• Living Systems


September, 27 - 28, 2018

Lecture Hall - MPI for Intelligent Systems, Max-Planck-Ring 4, 72076 Tübingen


We are pleased to invite you to our symposium on Living Systems on the 27th and 28th of September, in the auditorium of the Max Planck Institute for Intelligent Systems. The Max Planck Institute for Developmental Biology welcomes renowned scientist from outside institutions who are among the leading specialists in their field of expertise. Their keynote talks will provide insights into cutting-edge research on Living Systems and an outlook for the future of this field.

Symposium Flyer (PDF)

Youssef Belkhadir

Gregor Mendel Institute

Youssef Belkhadir’s research focuses on the sensory responses of plants using an expanded family of molecular sensors termed the receptor kinases. The overarching goal of the research is to understand the range of computations a given plant cell performs when suites of receptors are engaged by their cognate ligands.


Amy Buck

Centre for Immunity, Infection and Evolution, University of Edinburgh

Amy Buck’s research centers on host-microbial interactions mediated by small RNAs, such as between viruses, helminths and host immunity, with a focus on the mechanisms of inter-kingdom transfer of small RNAs.


Susana Coelho

Roscoff Biological Station, CNRS

Susana Coelho’s research focuses on the developmental and reproductive biology of brown algae, the origin and evolution of the sexes, and the mechanisms controlling their complex life cycles. Her work combines forward genetics and genomics approaches.


Dina Dechmann

MPI for Ornithology

Dina Dechmann’s research takes an evolutionary approach to behavioral ecology. Using bats as a model system, Dechmann addresses questions such as the basis for group living, and the role of long and short distance in the evolution of sociality.


Knut Drescher

MPI for Terrestrial Microbiology

Knut Drescher focuses on understanding multicellular microbial behaviors, using biofilm formation, swarming, and collective gene regulation as model systems, with a physics inspired perspective.


Hanna Johannesson

Organismal Biology, Uppsala University

Hanna Johannesson uses fungi as models to explore general evolutionary questions such as natural selection operating at multiple levels in the biological hierarchy, the causes and consequences of symbioses and switches in reproductive mode.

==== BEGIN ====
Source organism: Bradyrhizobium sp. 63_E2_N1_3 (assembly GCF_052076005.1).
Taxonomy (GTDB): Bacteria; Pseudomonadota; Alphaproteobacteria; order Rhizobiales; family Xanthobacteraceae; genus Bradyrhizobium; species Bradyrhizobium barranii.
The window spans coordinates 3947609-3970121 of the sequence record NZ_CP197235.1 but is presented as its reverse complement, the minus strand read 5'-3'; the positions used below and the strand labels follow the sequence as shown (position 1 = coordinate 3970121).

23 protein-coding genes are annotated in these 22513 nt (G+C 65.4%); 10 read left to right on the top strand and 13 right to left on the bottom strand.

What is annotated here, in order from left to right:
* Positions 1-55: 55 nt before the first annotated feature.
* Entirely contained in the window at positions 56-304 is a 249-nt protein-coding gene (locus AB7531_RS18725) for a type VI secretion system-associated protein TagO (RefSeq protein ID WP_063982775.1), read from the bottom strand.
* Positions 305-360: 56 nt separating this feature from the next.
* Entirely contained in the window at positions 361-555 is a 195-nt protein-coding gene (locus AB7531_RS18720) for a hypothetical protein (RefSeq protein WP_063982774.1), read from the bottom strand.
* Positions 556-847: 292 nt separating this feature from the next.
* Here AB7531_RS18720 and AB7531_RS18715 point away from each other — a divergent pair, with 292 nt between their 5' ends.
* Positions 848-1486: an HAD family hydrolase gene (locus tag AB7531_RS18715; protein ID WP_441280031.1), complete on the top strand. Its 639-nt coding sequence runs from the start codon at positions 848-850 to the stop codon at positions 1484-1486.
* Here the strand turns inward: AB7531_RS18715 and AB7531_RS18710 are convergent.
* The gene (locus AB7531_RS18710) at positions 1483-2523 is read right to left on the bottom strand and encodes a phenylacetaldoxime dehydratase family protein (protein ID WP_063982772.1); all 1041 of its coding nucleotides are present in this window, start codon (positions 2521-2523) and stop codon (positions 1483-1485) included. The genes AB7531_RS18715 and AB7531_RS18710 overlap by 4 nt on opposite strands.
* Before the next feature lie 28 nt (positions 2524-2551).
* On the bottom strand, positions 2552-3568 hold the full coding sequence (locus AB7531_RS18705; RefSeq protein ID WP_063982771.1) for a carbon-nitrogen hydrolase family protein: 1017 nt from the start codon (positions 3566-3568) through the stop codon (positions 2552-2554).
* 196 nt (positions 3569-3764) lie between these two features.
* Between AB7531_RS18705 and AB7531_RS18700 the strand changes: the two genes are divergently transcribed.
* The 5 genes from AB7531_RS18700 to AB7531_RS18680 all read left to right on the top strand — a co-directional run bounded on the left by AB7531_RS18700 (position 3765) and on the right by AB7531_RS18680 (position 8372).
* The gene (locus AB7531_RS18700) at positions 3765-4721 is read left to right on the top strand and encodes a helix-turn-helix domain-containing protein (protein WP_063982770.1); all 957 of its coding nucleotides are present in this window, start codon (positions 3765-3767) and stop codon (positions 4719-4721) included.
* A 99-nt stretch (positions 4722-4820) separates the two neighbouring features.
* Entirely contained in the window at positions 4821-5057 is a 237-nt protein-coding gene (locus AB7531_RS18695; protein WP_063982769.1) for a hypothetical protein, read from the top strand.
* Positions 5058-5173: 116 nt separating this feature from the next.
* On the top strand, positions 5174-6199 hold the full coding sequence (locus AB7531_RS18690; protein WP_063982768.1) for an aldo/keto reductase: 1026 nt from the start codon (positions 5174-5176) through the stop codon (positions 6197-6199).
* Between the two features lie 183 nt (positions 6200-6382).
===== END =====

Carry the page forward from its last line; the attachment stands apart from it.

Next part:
Kayla King

Department of Zoology, University of Oxford

Kayla King studies host-parasite interactions to answer questions regarding the drivers of rapid evolution, the benefits of sex and the basis for high genetic diversity in natural populations. Her work combines laboratory and field experiments.


Hélène Morlon


In her work, Hélène Morlon combines mathematics, bioinformatics and fieldwork to study questions ranging from macroevolution and macroecology to community assembly, biogeography, and conservation. The organisms she studies range from microbes to songbirds.


Corina Tarnita

Ecology and Evolutionary Biology,
Princeton University

Corina Tarnita develops theoretical frameworks to study the organization and emergent properties of complex adaptive systems at multiple scales, from single cells to entire ecosystems. The theoretical work is firmly grounded in empirical data.


Jens Walter

Biological Sciences, University of Alberta

Jens Walter’s research takes an evolutionary and ecological view of host-bacterial co-evolution. His work focuses on the evolutionary adaptation of the Lactobacilli to the mammalian gut, and how genetic and environmental factors shape host-microbial co-adaptation.


Alexandra Worden

Monterey Bay Aquarium Research Institute

Alexandra Worden focuses on the basic biology of eukaryotic microbes to shed light on the evolution of eukaryotes, including land plants, as well as the regulation of photoautotrophic microbes, combining extensive ocean sampling with laboratory experiments.


Thursday, September 27th

Session I - Chair: Ruth E. Ley

1:30 p.m. Welcome
1:35 p.m. - 2:15 p.m. Jens Walter - Modulation of the gut microbiota: An ecological perspective
2:20 p.m. - 3:00 p.m. Corina Tarnita - Self-organization, emergence, and robustness of complex adaptive systems
3:05 p.m. - 3:30 p.m. Coffee Break


Session II - Chair: Detlef Weigel

3:30 p.m. - 4:10 p.m. Dina Dechmann - Regrowing the brain: causes and consequences of seasonal reversible size changes in a mammal
4:15 p.m. - 4:55 p.m. Youssef Belkhadir - Organizing principles and operational concepts in plant sensory systems
5:00 p.m. - 5:40 p.m. Amy Buck - RNA interference mechanisms in host-pathogen interactions

Friday, September 28th

Session III - Chair: Andrei N. Lupas

8:30 a.m. - 9:10 a.m. Susana Coelho - Evo-devo in a billion-years timescale: origin and evolution of developmental patterns in the brown algae
9:15 a.m. - 9:55 a.m.  Hélène Morlon - Ecological determinants of diversification and phenotypic evolution: a phylogenetic approach for understanding global scale diversity patterns
10:00 a.m. - 10:40 a.m. Kayla King - Killers and protectors: rapid evolution of microbe-mediated defences against infection

10:45 a.m. - 11:00 a.m. Coffee Break


Session IV - Chair: Ralf Sommer

11:00 a.m. - 11:40 a.m. Alexandra Worden - How tiny eukaryotic cells shape marine ecosystems
11:45 a.m. - 12:25 p.m. Knut Drescher - Bacterial multicellular development
12:30 p.m. - 13:10 p.m. Hanna Johannesson - Conflict as a motor for evolutionary change: insights from model fungi


Ruth Ley

Department of Microbiome Science

Phone: +49 (0)7071 601 449
Email: micro_admin(at)tuebingen.mpg.de
Web: leylab.tue.mpg.de

Detlef Weigel

Department of Molecular Biology

Phone: +49 (0)7071-601 1411
Email: huelya.wicher(at)tuebingen.mpg.de
Web: weigelworld.org